How to plot the 3D-boundary of California or other states

I can get the postion with this code

pos = First[
Flatten[#, 1] & /@
First[Entity[


You can see the postion in the map

GeoListPlot[GeoPosition[pos]]


I can get their elevation

eleData =
QuantityMagnitude[
GeoElevationData[
Flatten[#, 1] & /@
First[Entity[


Then I get the data

data = Flatten /@ Transpose[{pos, List /@ eleData}]


I can plot its discrete plot

ListPointPlot3D[data]


But how to connected those discrete points to get a smooth boundary?

• If the points are returned in order, you could try ListLinePlot[pos]. The islands might cause a few problems. – QuantumDot Sep 17 '17 at 12:45
• @QuantumDot ListLinePlot can plot 3D graphics? – yode Sep 17 '17 at 13:24
• Some answers do essentially the same thing here, but with countries instead of a single state. Somewhat related: (60427) – Michael E2 Sep 17 '17 at 13:24
• @MichaelE2 Thanks for the links,but in my case,I just want to get the boundary – yode Sep 17 '17 at 13:43
• Yep, and that's what the answer in the question does. ("Wireframe": just change to FaceForm[None] or change Polygon to Line and append the first point(s) to the end(s).) – Michael E2 Sep 17 '17 at 13:52

Another approach is similar to Yode's answer, but to refine the boundary into smaller segments before calling GeoElevationData.

poly = EntityValue[
"Polygon"
] /. GeoPosition -> Identity;


Refine the boundary by imposing a maximum length:

bd = DiscretizeRegion[RegionBoundary[poly], MaxCellMeasure -> {1 -> .1}];


Now replace each 2D coordinate with it's 3D version. Here we make one bulk call to GeoElevationData to avoid the overhead of many server calls:

raw = GeoElevationData[GeoPosition[MeshCoordinates[bd]], Automatic, "GeoPosition"];
pts3D = First[raw][[All, {2, 1, 3}]];


Now we construct a MeshRegion (or equivalently we could use Graphics3D + GraphicsComplex):

ratio = Divide @@ Subtract @@@ RegionBounds[bd];
MeshRegion[pts3D, MeshCells[bd, 1], BoxRatios -> {ratio, 1, .1}]


Here's another (slightly hacky) approach. The idea is to take the BoundaryMeshRegion from GeoElevationData, take only the top, then take the topological boundary.

First the BoundaryMeshRegion:

cali = Entity["AdministrativeDivision", {"California", "UnitedStates"}];
reg = GeoElevationData[cali, Automatic, "Region"]


To get the top portion of this region, I select the primitives free of a coordinate that's at the bottom of the region:

floor = RegionBounds[reg][[3, 1]];
prims = Select[MeshPrimitives[reg, 2], FreeQ[floor]];


Visualize this:

DiscretizeGraphics[prims]


I then tally the each line segment of each triangle and select the ones with multiplicity one. This will give me the boundary:

segs = Catenate[Partition[#, 2, 1, 1] & /@ prims[[All, 1]]];
boundary = Cases[Tally[Sort /@ segs], {_, 1}][[All, 1]];


To visualize, I exaggerate the z box ratio, assuring the xy ratios are to scale:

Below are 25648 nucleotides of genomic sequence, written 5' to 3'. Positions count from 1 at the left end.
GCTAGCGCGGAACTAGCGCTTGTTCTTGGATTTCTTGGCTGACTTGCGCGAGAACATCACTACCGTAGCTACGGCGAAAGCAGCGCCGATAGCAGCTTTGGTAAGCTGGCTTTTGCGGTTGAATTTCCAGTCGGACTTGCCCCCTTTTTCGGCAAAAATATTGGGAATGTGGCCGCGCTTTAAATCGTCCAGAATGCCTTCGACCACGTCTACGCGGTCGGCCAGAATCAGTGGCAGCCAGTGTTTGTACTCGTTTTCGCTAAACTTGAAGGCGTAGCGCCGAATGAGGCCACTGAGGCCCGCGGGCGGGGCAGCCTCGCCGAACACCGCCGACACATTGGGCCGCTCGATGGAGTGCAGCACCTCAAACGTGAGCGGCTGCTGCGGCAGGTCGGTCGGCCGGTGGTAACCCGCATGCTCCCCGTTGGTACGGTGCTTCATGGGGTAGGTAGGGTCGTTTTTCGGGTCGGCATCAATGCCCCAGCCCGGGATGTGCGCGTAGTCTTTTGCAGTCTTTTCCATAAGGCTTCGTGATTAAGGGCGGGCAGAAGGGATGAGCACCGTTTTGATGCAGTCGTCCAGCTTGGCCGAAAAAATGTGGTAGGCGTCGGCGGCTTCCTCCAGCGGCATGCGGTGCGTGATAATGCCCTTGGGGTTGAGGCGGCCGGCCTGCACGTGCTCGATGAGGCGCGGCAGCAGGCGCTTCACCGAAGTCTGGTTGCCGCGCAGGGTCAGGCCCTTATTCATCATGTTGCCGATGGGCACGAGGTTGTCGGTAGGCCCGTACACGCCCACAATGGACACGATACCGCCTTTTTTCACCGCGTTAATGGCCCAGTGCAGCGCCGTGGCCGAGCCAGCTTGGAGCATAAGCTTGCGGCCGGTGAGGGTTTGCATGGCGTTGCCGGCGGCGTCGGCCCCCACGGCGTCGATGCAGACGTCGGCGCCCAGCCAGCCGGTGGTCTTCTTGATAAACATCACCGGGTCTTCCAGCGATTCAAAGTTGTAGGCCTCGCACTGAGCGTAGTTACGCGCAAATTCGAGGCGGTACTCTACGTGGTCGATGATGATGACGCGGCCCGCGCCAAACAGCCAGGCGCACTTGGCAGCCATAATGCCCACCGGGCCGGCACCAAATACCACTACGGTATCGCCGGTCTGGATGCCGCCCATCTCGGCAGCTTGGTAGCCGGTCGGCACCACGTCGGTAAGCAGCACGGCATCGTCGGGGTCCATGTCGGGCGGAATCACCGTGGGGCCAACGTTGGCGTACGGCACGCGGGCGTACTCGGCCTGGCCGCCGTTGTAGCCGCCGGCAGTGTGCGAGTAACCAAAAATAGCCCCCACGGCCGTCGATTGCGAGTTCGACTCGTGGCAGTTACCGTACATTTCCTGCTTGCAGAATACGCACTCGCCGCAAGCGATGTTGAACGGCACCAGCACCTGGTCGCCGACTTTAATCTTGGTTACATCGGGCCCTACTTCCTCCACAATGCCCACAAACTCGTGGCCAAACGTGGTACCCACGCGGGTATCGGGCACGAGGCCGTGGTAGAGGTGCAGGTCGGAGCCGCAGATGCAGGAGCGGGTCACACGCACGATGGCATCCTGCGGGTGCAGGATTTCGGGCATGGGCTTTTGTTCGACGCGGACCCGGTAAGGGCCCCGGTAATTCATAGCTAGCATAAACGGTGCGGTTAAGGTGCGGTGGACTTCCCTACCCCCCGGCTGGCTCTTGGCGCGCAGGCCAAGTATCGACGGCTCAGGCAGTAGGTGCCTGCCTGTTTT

ratio = Divide @@ Most[Subtract @@@ RegionBounds[reg]];
Graphics3D[Line[segs], BoxRatios -> {1, ratio, .1}, Boxed -> False]


• Ah, I was trying to separate out the islands with ConnectedMeshComponents[], but my machine hung. :o Nice solution! – J. M. will be back soon Sep 17 '17 at 18:43
• It is a magic.... – yode Sep 17 '17 at 18:55

Here's one possible method:

california = Entity["AdministrativeDivision", {"California", "UnitedStates"}];

bounds = GeoBounds[california];
cheights = Reverse[QuantityMagnitude[GeoElevationData[Transpose[bounds],
GeoZoomLevel -> 4,
UnitSystem -> "Metric"]]];
crf = RegionMember[MapAt[Map[Reverse[#, 2] &, QuantityMagnitude[LatitudeLongitude[#]]] &,
EntityValue[california, "Polygon"], 1]];

ListPlot3D[cheights, BoundaryStyle -> Thick, DataRange -> Reverse[bounds],
Mesh -> None, PlotStyle -> None, RegionFunction -> (crf[{#1, #2}] &)]


Use Cases[] as usual if you need the actual Line[] objects.

• I'm sorry I missed the elevation data information in my original post..That so sorry..But I have updated it. – yode Sep 17 '17 at 14:02
• That's OK; I got what you meant, as you can see from the figure in this answer. – J. M. will be back soon Sep 17 '17 at 14:03
• Yes,it is indeed. – yode Sep 17 '17 at 14:10
• Could we have any fast solution?I like your result but I have to say to get that cheights will cost too many time.. – yode Sep 17 '17 at 14:40
• EntityValue[ Entity["AdministrativeDivision", {"California", "UnitedStates"}], EntityProperty["AdministrativeDivision", "Polygon", {"ZoomLevel" -> 8}]] get better result.And more fast. – yode Sep 17 '17 at 16:39

As you geo-polygon has the 2D coordinates you need. However, the coordinate system ofGraphics and GeoGraphics are not the same. You need to Reverse the geo-polygon coordinate pairs to make them compatible in graphics. The GeoPosition head must also be removed. Finally a z-axis coordinate should be added (I used MapAt) for the polygon in Graphics3D.

With

geoPoly =


Then

Graphics3D@
MapAt[Append[0], {All, All, All}]@
Reverse[geoPoly /. GeoPosition -> Identity, 4]


Hope this helps.

• I'm sorry I missed the elevation data information in my original post..That so sorry..But I have updated it. – yode Sep 17 '17 at 14:01
• EntityValue[ Entity["AdministrativeDivision", {"California", "UnitedStates"}], EntityProperty["AdministrativeDivision", "Polygon", {"ZoomLevel" -> 9}]] get better result – yode Sep 17 '17 at 16:41

Considering the J.M and Edmund's answer,I figure out more faster method based on Entity

poly = EntityValue[